Letters

Letters 11-17-2014

by Dr. Buono in the November 10 Northern Express. While I applaud your enthusiasm embracing a market solution for global climate change and believe that this is a vital piece of the overall approach, it is almost laughable and at least naive to believe that your Representative Mr.

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Monday, June 15, 2009

Quilt Crazy

Art Carina Hume Quilt Qraze
Tradition clashes with contemporary at Quilts by the Bay show

By Carina Hume 6/15/09

Traditional quilting, born out of necessity, has been around for centuries. But contemporary art quilts – made strictly for art’s sake – are quickly becoming a new and exciting way to express oneself.
“Quilts by the Bay,” showcases both styles at the Petoskey Knights of Columbus Hall, on Friday and Saturday, June 19 and 20.
 
Monday, June 15, 2009

Kelli Snively

Art Carina Hume Kelli Snively: Art That’s Folksy & Fun

By Carina Hume 6/15/09

Humor is a big part of artist Kelli Snively’s life: Spill a glass of red wine on a new bride? Recreate it in a painting called Two Mad Brides. (She stepped on the other one’s dress.) Have a lovable Welsh corgi with big ears? Make him your muse for numerous paintings.
Well-known for her folksy and caricatured pieces over the last 25 years, the Levering resident brings her fun and sass to downtown Petoskey’s Mitchell Street, Thursday-Saturday each week.
With a bubblegum pink doorway leading to her upstairs studio, art-lovers should have no trouble finding their way.

 
Monday, May 4, 2009

Puy your best face forward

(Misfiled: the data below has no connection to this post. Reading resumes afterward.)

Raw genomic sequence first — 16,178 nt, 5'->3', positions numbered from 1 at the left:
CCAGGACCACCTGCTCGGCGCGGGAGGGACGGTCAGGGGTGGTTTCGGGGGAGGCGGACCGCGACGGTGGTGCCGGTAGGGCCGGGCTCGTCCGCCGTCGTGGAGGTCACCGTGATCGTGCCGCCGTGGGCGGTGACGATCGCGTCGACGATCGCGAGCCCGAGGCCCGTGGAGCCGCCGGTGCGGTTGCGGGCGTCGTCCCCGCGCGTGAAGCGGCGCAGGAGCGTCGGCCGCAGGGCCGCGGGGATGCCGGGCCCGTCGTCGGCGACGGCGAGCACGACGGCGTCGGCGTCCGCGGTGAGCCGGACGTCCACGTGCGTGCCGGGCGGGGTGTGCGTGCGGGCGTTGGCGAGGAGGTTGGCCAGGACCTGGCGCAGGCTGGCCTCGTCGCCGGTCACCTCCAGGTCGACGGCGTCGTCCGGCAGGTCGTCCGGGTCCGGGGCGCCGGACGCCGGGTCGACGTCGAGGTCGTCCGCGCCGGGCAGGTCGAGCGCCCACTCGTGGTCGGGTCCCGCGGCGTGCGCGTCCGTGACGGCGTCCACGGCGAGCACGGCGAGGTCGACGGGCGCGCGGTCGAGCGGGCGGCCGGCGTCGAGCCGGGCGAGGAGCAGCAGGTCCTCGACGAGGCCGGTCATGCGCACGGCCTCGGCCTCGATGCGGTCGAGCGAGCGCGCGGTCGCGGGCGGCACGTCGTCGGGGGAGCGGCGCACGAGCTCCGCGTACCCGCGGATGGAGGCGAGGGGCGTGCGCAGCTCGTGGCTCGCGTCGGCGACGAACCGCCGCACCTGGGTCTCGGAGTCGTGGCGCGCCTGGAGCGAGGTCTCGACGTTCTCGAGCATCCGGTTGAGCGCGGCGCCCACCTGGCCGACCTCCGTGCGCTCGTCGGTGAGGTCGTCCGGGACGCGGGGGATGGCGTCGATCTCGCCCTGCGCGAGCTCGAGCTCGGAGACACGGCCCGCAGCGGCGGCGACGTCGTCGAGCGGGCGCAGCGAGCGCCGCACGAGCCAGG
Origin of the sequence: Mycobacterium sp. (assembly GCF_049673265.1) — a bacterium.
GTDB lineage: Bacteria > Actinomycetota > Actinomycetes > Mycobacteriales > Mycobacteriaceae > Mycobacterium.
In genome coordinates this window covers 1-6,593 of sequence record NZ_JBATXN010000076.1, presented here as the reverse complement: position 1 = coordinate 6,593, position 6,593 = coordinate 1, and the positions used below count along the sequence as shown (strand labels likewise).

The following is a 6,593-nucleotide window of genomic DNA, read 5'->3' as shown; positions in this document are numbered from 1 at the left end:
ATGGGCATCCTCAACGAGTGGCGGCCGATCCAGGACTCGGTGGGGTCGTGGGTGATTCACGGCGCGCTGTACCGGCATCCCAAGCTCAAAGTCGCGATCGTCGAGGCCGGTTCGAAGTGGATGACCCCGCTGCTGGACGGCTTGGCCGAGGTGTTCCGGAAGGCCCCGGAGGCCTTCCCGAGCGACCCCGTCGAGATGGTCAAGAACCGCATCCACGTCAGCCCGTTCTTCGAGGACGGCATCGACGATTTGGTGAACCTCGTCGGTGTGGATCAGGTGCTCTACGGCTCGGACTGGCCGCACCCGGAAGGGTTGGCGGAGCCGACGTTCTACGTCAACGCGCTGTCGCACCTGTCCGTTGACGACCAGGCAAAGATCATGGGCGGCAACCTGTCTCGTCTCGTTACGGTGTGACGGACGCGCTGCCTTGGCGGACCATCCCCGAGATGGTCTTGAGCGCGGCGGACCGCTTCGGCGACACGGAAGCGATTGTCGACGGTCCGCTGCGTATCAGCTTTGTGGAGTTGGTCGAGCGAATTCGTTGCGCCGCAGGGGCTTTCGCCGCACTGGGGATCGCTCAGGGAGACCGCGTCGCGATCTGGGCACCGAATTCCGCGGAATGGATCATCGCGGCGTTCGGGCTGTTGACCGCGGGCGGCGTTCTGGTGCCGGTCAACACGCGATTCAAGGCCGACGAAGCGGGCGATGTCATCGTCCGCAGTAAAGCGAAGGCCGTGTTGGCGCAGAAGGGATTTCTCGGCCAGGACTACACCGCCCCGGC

Features Carina Hume Put Your Best Face Forward
Mother’s Day idea: skin care pampering

By Carina Hume 5/4/09

As a mom, finding time for “me” is scarce. But an opportunity to experience customized skin care from knowledgeable, certified staff, along with skin products that really work and a younger looking me – what’s not to love about that?
I opted for a visit to Cosmetic Skin & Laser Center, with locations in Traverse City and Petoskey.
“Our slogan is, ‘All cosmetic, all the time,’” says Courtney Sumpter, P.A.-C, who is clinical director of both non-surgical centers. “We take care of fine lines, broken blood vessels, brown spots, excessive hair -- just any sort of cosmetic things that are bugging people.”
 
Monday, April 27, 2009

Spa Happy Hour @ The Inn at Bay Harbor

Features Carina Hume Spa Happy Hour
The Inn at Bay Harbor
offers a healthful alternative

By Carina Hume

If you’re into pampering, grab your girlfriends – or favorite guy – and enjoy a happy hour with a twist. Every Thursday, from 5-8 p.m., The Spa at the Inn at Bay Harbor is treating its patrons to a complimentary drink – including cocktails, wine or non-alcoholic smoothie shots – and light hors d’oeuvres during their appointment. What better way to hang with friends or a significant other after a long day at work?
The Spa’s Happy Hour started in October 2007 and continues to be a popular offering.
 
Monday, April 27, 2009

Spa Happy Hour @ The Inn at Bay Harbor

Features Carina Hume Spa Happy Hour
The Inn at Bay Harbor
offers a healthful alternative

By Carina Hume

If you’re into pampering, grab your girlfriends – or favorite guy – and enjoy a happy hour with a twist. Every Thursday, from 5-8 p.m., The Spa at the Inn at Bay Harbor is treating its patrons to a complimentary drink – including cocktails, wine or non-alcoholic smoothie shots – and light hors d’oeuvres during their appointment. What better way to hang with friends or a significant other after a long day at work?
The Spa’s Happy Hour started in October 2007 and continues to be a popular offering.
 
Monday, March 23, 2009

Ski Empire: Boyne Mountain celebrates its 60th anniversary

Features Carina Hume Ski Empire
By Carina Hume 3/23/09

A passion for skiing, a little bit of luck, and the determination and money to make it work. That’s what Everett Kircher possessed. A former Detroit car dealer, Kircher’s vision of a ski club in Northern Michigan began with a one-dollar purchase of 40 acres near Boyne Falls.
Sixty years later, Boyne Mountain is a mega-resort anchoring nine sister resorts in locations as far away as British Columbia, and the Kircher name has its place in skiing history.